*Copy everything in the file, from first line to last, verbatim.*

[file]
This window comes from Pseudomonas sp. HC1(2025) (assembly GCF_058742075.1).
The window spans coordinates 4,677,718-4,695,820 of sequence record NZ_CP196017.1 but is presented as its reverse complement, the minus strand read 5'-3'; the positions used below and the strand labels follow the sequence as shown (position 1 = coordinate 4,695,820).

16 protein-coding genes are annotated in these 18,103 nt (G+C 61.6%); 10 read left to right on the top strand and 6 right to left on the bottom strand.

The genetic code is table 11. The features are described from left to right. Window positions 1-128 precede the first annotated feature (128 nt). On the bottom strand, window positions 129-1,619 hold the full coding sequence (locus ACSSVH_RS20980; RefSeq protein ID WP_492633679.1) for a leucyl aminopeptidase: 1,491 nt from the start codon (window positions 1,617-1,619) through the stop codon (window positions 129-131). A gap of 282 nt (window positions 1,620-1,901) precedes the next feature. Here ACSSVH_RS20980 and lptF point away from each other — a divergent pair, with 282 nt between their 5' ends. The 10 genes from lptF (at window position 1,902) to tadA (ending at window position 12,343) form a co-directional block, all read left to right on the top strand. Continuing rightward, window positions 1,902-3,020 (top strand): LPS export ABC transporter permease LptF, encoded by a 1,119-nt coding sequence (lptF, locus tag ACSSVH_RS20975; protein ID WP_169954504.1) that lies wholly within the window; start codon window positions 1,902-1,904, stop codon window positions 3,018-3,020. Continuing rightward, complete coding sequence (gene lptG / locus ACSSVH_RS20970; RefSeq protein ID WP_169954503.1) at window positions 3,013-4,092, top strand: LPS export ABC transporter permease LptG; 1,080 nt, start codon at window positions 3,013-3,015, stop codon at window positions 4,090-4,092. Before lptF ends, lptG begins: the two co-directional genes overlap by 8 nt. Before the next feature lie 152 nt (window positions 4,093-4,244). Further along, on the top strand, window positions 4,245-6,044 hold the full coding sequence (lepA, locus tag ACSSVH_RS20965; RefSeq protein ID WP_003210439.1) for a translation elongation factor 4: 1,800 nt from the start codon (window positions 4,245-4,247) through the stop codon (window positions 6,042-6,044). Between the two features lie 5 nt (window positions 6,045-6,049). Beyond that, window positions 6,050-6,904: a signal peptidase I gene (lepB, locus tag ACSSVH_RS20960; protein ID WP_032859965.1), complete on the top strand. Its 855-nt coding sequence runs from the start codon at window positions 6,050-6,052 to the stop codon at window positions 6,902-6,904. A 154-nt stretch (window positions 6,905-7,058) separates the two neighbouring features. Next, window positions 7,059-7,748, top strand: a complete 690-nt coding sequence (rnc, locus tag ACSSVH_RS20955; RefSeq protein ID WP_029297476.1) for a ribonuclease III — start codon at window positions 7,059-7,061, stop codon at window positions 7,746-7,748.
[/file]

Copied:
This window comes from Pseudomonas sp. HC1(2025) (assembly GCF_058742075.1).
The window spans coordinates 4,677,718-4,695,820 of sequence record NZ_CP196017.1 but is presented as its reverse complement, the minus strand read 5'-3'; the positions used below and the strand labels follow the sequence as shown (position 1 = coordinate 4,695,820).

16 protein-coding genes are annotated in these 18,103 nt (G+C 61.6%); 10 read left to right on the top strand and 6 right to left on the bottom strand.

The genetic code is table 11. The features are described from left to right. Window positions 1-128 precede the first annotated feature (128 nt). On the bottom strand, window positions 129-1,619 hold the full coding sequence (locus ACSSVH_RS20980; RefSeq protein ID WP_492633679.1) for a leucyl aminopeptidase: 1,491 nt from the start codon (window positions 1,617-1,619) through the stop codon (window positions 129-131). A gap of 282 nt (window positions 1,620-1,901) precedes the next feature. Here ACSSVH_RS20980 and lptF point away from each other — a divergent pair, with 282 nt between their 5' ends. The 10 genes from lptF (at window position 1,902) to tadA (ending at window position 12,343) form a co-directional block, all read left to right on the top strand. Continuing rightward, window positions 1,902-3,020 (top strand): LPS export ABC transporter permease LptF, encoded by a 1,119-nt coding sequence (lptF, locus tag ACSSVH_RS20975; protein ID WP_169954504.1) that lies wholly within the window; start codon window positions 1,902-1,904, stop codon window positions 3,018-3,020. Continuing rightward, complete coding sequence (gene lptG / locus ACSSVH_RS20970; RefSeq protein ID WP_169954503.1) at window positions 3,013-4,092, top strand: LPS export ABC transporter permease LptG; 1,080 nt, start codon at window positions 3,013-3,015, stop codon at window positions 4,090-4,092. Before lptF ends, lptG begins: the two co-directional genes overlap by 8 nt. Before the next feature lie 152 nt (window positions 4,093-4,244). Further along, on the top strand, window positions 4,245-6,044 hold the full coding sequence (lepA, locus tag ACSSVH_RS20965; RefSeq protein ID WP_003210439.1) for a translation elongation factor 4: 1,800 nt from the start codon (window positions 4,245-4,247) through the stop codon (window positions 6,042-6,044). Between the two features lie 5 nt (window positions 6,045-6,049). Beyond that, window positions 6,050-6,904: a signal peptidase I gene (lepB, locus tag ACSSVH_RS20960; protein ID WP_032859965.1), complete on the top strand. Its 855-nt coding sequence runs from the start codon at window positions 6,050-6,052 to the stop codon at window positions 6,902-6,904. A 154-nt stretch (window positions 6,905-7,058) separates the two neighbouring features. Next, window positions 7,059-7,748, top strand: a complete 690-nt coding sequence (rnc, locus tag ACSSVH_RS20955; RefSeq protein ID WP_029297476.1) for a ribonuclease III — start codon at window positions 7,059-7,061, stop codon at window positions 7,746-7,748.